Given this new understanding, he said the challenge is to understand where all the switches are, what they regulate, and how they are regulated.
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Explore This IssueMarch 2014
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More Refined View of the Genome
Dr. O’Shea opened his talk with a metaphor to illustrate how the focus on switches versus genes has refined the current understanding of the genome and its association with diseases. He said the old way of looking at the genome was like a Neanderthal man coming into the lecture hall who, when asked to turn off the lights, would try to climb up to the ceiling to smash the light itself, not knowing that there are switches on the wall for turning off the light. The current view that switches control gene expression now focuses investigation on finding the switches. What makes this even more interesting and challenging is that even if a switch is near a gene, it may or may not regulate that gene. The switch that regulates a gene may be near or far from the gene.
Important types of switches in the genome that regulate genes from a distance are known as enhancers, and a subset of enhancers known as super-enhancers contain huge numbers of regulatory elements. According to Dr. O’Shea, the genetic risk of various types of disease appears to be enriched in these super-enhancer areas.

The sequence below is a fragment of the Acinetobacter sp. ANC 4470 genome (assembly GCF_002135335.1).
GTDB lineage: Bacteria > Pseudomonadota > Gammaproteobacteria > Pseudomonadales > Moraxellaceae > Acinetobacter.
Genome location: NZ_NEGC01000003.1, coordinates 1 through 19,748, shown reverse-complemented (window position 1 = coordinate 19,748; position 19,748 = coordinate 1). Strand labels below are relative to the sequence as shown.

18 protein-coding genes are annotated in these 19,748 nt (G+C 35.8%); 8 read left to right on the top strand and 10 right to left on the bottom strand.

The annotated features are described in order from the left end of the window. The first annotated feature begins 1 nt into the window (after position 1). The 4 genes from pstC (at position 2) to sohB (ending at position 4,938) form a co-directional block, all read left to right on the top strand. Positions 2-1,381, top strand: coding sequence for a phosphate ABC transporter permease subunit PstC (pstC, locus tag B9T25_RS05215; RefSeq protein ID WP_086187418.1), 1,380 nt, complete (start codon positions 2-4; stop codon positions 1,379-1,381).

“All of us have switches, but a sequence of your switches and my switches may not be the same, and that may affect how genes are regulated,” he said, adding that this may determine the different genetic risk of disease among people.
Added to the complexity of disease development, he said, is the role played by the environment. “The other part of the epigenome is that it is responsive to the environment, so the epigenome can be modified,” he said. “It is not just the genes, it is how the genes are allowed to be turned on, silenced, or in a configuration that allows them to be active.”
Learning From Oncology
Although applying this view of the genome to a better understanding of the pathogenesis of rheumatic diseases and finding new therapeutic agents for these diseases may be relatively new to rheumatologists, Dr. O’Shea said that oncologists have already developed drugs based on their efforts to understand the epigenome in cancer.
Noting that a number of original drugs currently used to treat rheumatic diseases, such as methotrexate, were first used to treat cancer, Dr. O’Shea said, “This may be another circumstance where rheumatologists learn from oncologists.”